Finally it is the writer’s candour which gives true proportions to the novel; in spite of Misi’s noble mind and good intentions he inevitably comes to grief in the miniature society of the boarding school; he is falsely accused and often humiliated. Even if Móricz’s message is as didactic as the title suggests, it is not detrimental to the work’s artistic value, but only underlines the author’s unflagging loyalty to ideas which may help Misi to survive his severe identity crises, and which cause so much heart-searching in his wavering adult heroes, like the Reverend Matolcsy whose ultimate failure is caused by the loss of that youthful idealism of which Misi Nyilas is both a sad victim and a triumphant hero.

Móricz saw no reason to be cheerful about contemporary society, the class distinctions of which he always relentelessly criticized; his yearnings for better social prospects, however, led him inevitably to historical illusionism. The myth of a strong and independent Transylvania in the seventeenth century appealed to him just as much as did the ‘Golden Age of Transylvania’ to the Romantic Jókai. And indeed, the cunning princes of that mountainous region, cleverly scheming and intriguing to preserve at least an impression of independence in the shadow of the two great Empires of the Austrians and the Turks, have always exercised a special attraction over those Hungarian intellectuals who ascribed the fate of their country to the geographical misfortune of having been in the way of great powers who aspired to the total domination of Eastern Europe.

To the intelligentsia, who had seen two-thirds of historical Hungary lost after World War I, the appeal of the mirage of Transylvania and the manoeuvring between the great powers became more topical than ever. While the Transylvanism of the seventeenth and eighteenth centuries had possibilities, in the twentieth century it could no longer be considered practical politics, as first German expansionism, and later Russian domination illustrated convincingly. What was saddening, though, was that this distant mirage of Transylvania also blurred the vision of even the best intellectuals, whose wisdom and pragmatism in social matters were unquestionable.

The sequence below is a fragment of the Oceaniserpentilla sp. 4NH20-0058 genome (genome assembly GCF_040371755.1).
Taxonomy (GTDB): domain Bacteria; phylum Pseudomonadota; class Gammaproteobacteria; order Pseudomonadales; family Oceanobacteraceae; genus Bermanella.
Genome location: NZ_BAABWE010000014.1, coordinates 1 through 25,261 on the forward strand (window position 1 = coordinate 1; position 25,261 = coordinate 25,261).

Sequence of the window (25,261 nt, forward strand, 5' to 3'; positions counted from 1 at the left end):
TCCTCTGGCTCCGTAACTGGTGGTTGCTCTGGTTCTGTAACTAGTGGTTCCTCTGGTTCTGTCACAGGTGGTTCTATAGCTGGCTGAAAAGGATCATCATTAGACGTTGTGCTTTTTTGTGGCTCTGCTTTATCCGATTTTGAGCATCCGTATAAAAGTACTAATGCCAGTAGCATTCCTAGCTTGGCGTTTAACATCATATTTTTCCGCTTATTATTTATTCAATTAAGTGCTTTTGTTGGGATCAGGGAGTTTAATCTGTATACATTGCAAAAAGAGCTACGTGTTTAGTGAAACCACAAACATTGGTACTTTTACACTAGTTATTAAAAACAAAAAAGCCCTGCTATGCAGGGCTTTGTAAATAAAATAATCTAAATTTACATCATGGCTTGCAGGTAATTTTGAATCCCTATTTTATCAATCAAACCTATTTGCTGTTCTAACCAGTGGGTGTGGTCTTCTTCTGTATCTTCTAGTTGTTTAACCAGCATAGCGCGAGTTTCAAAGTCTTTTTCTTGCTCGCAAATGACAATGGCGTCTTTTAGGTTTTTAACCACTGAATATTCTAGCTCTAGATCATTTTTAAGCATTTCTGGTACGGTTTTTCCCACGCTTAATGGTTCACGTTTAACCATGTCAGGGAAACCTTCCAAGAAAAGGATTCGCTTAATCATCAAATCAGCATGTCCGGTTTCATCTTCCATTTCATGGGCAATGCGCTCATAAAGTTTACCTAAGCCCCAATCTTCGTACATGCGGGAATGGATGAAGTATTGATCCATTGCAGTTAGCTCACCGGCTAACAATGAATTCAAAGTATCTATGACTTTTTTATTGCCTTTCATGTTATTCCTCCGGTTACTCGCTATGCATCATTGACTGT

The fact that Móricz delved into Transylvanian history can probably be ascribed to the half-conscious attraction to Transylvania which was becoming noticeable in neo-népies ideology*Similarly to harmadik út. A somewhat polarized translation-third alternative would draw attention to the impossibility of choosing the ‘third road’ when only two roads are known to exist (Tertium non datur). around that time. The novels Fairy-Garden (1922), The Great Prince (1934), and The Shadow of the Sun (1935) were rewritten several times and their final versions appeared only in 1935 under the title Transylvania.

Critics agree that the colourful historic tapestry of this trilogy shows Móricz at his best. The story of the last of the Báthoris, Prince Gábor, and Gábor Bethlen, is meant as a historical lesson for the present, but it is also a powerful character representation. In Báthori Móricz has created an impulsive figure whose unbridled passions make him liable to a downfall similar to Dani Turi’s. In spite of the realistic background, Prince Báthori represents a somewhat Romantic distortion of those vital energies of which certain Móricz heroes seem to possess unlimited quantities. Bethlen, who after the assassination of Báthori dominates the second and third parts of the trilogy, stands for perseverance, common sense, integrity, and statesmanship. He is plagued with the problems of his private life, caught between wife and mistress, the former providing the security of the hearth and the pangs of conscience, the latter bold adventures and stimulation for the imagination. (The incompatibility of marriage partners was a recurrent theme in Móricz’s works; he could not solve it in his own private life.)

The main artistic value of the novel is the powerful characterization both of the figures in the foreground and of the host of supporting cast, a wide variety of types, most of them drawn with care. Móricz is successful in creating an authentic atmosphere by his discriminating use of the various layers of language; moreover, in his novels he can write excellent dialogue and compose dramatic scenes, although as a playwright he is insignificant. He fails, however, in the construction of the novel; the various threads of the story seem to diverge as the narrative approaches its conclusion. His planned fourth volume might have created a unified plot, but he never wrote it.